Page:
At first the American Church, which had been united in its missionary efforts since the end of the 18th century, began to break up "without separation" during the 20th century into a series of national churches within the country. And now in our time the Church has begun in a new mature way to realize its unity in the perception of its American locality. In the continuation of this process the Church in the United States now finds itself in a time of parallel jurisdictions of equally canonical Orthodox churches.
Born as a mission in Alaska, the Church became an Orthodox Missionary Diocese in the United States. At that time many "old country emigrants" joined the Church. In Alaska in the early and mid 18th century Orthodoxy took in the native inhabitants of that land, while the Orthodox Church of the United States, like America itself, was formed by immigrants.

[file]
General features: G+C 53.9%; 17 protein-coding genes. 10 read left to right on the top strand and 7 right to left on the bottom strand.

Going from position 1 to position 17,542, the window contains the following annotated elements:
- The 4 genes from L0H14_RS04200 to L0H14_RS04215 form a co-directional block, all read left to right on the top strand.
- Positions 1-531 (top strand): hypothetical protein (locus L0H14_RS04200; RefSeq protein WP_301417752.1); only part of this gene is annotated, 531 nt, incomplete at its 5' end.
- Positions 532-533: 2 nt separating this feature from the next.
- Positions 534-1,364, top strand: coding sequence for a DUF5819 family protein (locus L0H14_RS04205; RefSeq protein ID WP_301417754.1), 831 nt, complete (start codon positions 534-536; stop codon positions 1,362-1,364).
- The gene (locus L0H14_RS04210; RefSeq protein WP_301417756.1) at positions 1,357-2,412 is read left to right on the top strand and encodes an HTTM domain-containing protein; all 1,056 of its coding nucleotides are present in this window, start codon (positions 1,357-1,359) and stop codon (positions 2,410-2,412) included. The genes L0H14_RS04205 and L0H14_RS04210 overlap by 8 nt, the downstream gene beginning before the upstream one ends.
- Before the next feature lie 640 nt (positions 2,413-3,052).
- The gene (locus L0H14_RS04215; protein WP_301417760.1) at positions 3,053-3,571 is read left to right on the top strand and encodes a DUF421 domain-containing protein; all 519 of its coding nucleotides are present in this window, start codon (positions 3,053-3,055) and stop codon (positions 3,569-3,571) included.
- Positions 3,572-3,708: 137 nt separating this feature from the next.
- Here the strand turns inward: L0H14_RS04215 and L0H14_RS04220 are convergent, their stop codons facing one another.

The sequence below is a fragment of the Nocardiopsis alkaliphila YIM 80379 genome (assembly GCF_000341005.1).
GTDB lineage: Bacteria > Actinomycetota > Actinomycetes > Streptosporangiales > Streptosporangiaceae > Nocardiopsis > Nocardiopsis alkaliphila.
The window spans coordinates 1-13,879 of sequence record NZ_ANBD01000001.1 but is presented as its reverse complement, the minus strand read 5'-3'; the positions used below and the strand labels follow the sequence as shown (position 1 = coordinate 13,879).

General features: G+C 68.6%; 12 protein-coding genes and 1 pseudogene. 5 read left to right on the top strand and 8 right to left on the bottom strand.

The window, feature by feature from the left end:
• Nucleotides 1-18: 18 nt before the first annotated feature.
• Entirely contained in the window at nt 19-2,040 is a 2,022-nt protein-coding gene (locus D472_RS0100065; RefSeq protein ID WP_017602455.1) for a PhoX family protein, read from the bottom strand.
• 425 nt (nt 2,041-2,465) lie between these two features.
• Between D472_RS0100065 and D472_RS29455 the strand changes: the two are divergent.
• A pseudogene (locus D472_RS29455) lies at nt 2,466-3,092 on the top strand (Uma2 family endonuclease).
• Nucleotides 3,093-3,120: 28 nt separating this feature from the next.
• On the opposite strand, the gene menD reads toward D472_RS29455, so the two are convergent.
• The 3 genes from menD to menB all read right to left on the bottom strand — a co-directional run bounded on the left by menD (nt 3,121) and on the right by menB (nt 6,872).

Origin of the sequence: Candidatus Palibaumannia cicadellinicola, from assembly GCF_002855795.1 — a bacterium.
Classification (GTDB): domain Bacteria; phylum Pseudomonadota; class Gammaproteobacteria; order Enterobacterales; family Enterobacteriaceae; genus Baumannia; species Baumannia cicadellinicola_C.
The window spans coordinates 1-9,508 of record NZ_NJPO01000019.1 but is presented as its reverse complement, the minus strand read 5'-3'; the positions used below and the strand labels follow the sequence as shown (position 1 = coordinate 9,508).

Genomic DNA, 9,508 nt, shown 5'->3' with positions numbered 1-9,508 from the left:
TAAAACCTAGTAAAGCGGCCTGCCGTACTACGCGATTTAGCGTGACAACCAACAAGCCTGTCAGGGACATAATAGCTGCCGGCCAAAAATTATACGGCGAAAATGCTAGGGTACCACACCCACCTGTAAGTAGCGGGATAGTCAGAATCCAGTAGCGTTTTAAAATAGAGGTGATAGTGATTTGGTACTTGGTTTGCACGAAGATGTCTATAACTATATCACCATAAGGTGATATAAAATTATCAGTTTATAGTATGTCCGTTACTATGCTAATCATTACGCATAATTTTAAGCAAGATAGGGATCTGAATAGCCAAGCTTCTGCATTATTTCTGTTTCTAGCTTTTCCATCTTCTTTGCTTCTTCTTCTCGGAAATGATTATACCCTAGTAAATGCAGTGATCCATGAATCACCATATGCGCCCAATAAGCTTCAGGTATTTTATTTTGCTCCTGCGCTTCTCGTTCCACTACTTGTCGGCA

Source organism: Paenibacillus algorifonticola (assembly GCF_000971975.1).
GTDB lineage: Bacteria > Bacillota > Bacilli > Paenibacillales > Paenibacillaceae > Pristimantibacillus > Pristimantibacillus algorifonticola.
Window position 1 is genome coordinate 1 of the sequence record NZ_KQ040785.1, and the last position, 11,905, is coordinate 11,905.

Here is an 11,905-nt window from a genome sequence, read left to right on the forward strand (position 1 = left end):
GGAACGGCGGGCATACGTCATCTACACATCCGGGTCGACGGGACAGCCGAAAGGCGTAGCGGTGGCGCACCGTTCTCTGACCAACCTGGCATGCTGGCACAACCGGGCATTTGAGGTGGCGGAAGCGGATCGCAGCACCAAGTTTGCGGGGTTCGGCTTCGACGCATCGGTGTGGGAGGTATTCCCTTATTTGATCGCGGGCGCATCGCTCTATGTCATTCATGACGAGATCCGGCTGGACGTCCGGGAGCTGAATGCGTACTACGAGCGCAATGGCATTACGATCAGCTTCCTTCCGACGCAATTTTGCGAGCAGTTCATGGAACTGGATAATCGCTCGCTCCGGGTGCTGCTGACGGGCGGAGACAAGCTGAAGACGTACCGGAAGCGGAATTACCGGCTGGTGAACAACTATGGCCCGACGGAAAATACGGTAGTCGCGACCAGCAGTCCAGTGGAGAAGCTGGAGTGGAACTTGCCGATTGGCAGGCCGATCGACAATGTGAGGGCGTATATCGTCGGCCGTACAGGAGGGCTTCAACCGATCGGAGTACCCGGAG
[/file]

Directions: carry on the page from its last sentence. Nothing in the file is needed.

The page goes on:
In the American Orthodoxy of the last two centuries we can discern the following time periods: "the Aleutian," "the first continental," and "the second continental" or "the establishment of the Local Church," which is our current time period. The second time period could also the called the "Austro-Hungarian," since it was characterized by the conversion to Orthodoxy of many Uniates, Galician Ukrainians and Carpatho-Russians, who had come to America from Austria-Hungary. Liberated by their journey to America from a paternalistic government, which confessed Roman Catholicism, many Galicians and Carpatho-Russians now on American soil chose the faith of their ancestors, which they had never given up in their hearts.